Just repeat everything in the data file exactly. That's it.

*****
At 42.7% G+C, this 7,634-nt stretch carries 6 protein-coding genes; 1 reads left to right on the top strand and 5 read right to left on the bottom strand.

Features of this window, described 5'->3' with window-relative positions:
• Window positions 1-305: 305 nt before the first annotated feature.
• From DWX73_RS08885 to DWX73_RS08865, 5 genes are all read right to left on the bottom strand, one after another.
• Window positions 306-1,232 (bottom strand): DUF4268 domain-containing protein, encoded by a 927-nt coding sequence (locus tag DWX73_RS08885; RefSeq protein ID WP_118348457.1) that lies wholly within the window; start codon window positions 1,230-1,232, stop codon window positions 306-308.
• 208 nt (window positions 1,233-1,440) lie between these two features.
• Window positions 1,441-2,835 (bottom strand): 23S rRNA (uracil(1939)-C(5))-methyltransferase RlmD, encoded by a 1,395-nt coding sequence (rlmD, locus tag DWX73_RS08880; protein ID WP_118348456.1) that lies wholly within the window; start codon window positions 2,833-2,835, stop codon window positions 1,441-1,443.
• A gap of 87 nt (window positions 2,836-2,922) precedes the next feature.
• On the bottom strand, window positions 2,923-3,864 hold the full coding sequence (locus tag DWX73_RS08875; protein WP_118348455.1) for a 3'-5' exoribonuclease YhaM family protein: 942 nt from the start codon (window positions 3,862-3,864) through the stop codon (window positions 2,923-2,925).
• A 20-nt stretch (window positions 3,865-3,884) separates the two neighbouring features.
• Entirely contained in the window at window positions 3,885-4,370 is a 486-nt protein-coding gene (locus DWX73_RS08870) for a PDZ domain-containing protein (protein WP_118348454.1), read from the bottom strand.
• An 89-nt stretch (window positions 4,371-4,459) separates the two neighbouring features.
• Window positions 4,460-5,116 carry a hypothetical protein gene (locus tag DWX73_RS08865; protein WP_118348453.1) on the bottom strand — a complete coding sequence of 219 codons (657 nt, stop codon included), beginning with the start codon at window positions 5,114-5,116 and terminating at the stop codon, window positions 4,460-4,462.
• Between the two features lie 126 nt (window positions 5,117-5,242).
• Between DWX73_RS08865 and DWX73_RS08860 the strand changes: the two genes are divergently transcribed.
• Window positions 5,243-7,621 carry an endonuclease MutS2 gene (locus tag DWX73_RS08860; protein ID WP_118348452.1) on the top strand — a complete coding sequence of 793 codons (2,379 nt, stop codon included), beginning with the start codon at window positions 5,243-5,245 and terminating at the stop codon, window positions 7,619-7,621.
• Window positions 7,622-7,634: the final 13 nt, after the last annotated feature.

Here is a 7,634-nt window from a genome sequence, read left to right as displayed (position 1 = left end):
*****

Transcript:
At 42.7% G+C, this 7,634-nt stretch carries 6 protein-coding genes; 1 reads left to right on the top strand and 5 read right to left on the bottom strand.

Features of this window, described 5'->3' with window-relative positions:
• Window positions 1-305: 305 nt before the first annotated feature.
• From DWX73_RS08885 to DWX73_RS08865, 5 genes are all read right to left on the bottom strand, one after another.
• Window positions 306-1,232 (bottom strand): DUF4268 domain-containing protein, encoded by a 927-nt coding sequence (locus tag DWX73_RS08885; RefSeq protein ID WP_118348457.1) that lies wholly within the window; start codon window positions 1,230-1,232, stop codon window positions 306-308.
• 208 nt (window positions 1,233-1,440) lie between these two features.
• Window positions 1,441-2,835 (bottom strand): 23S rRNA (uracil(1939)-C(5))-methyltransferase RlmD, encoded by a 1,395-nt coding sequence (rlmD, locus tag DWX73_RS08880; protein ID WP_118348456.1) that lies wholly within the window; start codon window positions 2,833-2,835, stop codon window positions 1,441-1,443.
• A gap of 87 nt (window positions 2,836-2,922) precedes the next feature.
• On the bottom strand, window positions 2,923-3,864 hold the full coding sequence (locus tag DWX73_RS08875; protein WP_118348455.1) for a 3'-5' exoribonuclease YhaM family protein: 942 nt from the start codon (window positions 3,862-3,864) through the stop codon (window positions 2,923-2,925).
• A 20-nt stretch (window positions 3,865-3,884) separates the two neighbouring features.
• Entirely contained in the window at window positions 3,885-4,370 is a 486-nt protein-coding gene (locus DWX73_RS08870) for a PDZ domain-containing protein (protein WP_118348454.1), read from the bottom strand.
• An 89-nt stretch (window positions 4,371-4,459) separates the two neighbouring features.
• Window positions 4,460-5,116 carry a hypothetical protein gene (locus tag DWX73_RS08865; protein WP_118348453.1) on the bottom strand — a complete coding sequence of 219 codons (657 nt, stop codon included), beginning with the start codon at window positions 5,114-5,116 and terminating at the stop codon, window positions 4,460-4,462.
• Between the two features lie 126 nt (window positions 5,117-5,242).
• Between DWX73_RS08865 and DWX73_RS08860 the strand changes: the two genes are divergently transcribed.
• Window positions 5,243-7,621 carry an endonuclease MutS2 gene (locus tag DWX73_RS08860; protein ID WP_118348452.1) on the top strand — a complete coding sequence of 793 codons (2,379 nt, stop codon included), beginning with the start codon at window positions 5,243-5,245 and terminating at the stop codon, window positions 7,619-7,621.
• Window positions 7,622-7,634: the final 13 nt, after the last annotated feature.

Here is a 7,634-nt window from a genome sequence, read left to right as displayed (position 1 = left end):